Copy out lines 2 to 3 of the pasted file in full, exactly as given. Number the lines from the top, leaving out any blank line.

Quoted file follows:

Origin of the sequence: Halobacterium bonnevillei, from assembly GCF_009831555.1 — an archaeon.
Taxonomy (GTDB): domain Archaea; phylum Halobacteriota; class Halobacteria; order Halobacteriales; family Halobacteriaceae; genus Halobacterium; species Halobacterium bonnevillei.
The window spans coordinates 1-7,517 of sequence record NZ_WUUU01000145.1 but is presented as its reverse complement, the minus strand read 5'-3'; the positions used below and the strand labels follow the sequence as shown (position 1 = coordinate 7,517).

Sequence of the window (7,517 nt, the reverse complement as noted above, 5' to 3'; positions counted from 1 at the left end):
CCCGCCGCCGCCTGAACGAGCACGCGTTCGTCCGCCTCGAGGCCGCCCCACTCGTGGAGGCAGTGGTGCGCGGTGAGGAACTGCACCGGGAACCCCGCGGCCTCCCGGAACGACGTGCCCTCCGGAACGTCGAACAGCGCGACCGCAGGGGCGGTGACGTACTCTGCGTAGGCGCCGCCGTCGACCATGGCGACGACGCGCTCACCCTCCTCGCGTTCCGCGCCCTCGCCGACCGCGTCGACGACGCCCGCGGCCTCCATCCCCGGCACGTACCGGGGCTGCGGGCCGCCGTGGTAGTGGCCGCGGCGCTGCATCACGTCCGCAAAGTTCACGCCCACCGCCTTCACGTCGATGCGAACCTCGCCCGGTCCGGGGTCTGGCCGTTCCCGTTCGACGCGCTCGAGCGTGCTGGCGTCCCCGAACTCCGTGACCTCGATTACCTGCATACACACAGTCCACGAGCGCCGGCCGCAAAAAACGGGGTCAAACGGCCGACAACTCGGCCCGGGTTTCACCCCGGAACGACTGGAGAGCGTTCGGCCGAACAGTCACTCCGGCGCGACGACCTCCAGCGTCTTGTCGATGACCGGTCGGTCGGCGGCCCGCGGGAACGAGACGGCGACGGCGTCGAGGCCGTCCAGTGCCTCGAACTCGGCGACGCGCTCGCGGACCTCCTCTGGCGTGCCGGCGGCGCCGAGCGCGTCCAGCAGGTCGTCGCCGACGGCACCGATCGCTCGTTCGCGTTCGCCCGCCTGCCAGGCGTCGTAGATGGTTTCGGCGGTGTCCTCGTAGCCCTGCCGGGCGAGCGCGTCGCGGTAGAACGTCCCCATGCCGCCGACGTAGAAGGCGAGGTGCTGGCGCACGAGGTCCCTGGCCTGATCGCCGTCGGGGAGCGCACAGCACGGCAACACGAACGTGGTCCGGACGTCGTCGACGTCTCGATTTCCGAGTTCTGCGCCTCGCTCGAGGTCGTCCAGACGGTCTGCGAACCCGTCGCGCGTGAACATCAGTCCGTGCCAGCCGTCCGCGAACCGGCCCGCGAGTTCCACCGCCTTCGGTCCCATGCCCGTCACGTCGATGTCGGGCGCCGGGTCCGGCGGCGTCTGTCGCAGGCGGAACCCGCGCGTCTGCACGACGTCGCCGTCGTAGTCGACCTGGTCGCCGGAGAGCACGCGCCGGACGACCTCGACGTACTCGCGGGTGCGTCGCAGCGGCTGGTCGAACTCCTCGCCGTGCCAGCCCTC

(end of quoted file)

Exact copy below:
Taxonomy (GTDB): domain Archaea; phylum Halobacteriota; class Halobacteria; order Halobacteriales; family Halobacteriaceae; genus Halobacterium; species Halobacterium bonnevillei.
The window spans coordinates 1-7,517 of sequence record NZ_WUUU01000145.1 but is presented as its reverse complement, the minus strand read 5'-3'; the positions used below and the strand labels follow the sequence as shown (position 1 = coordinate 7,517).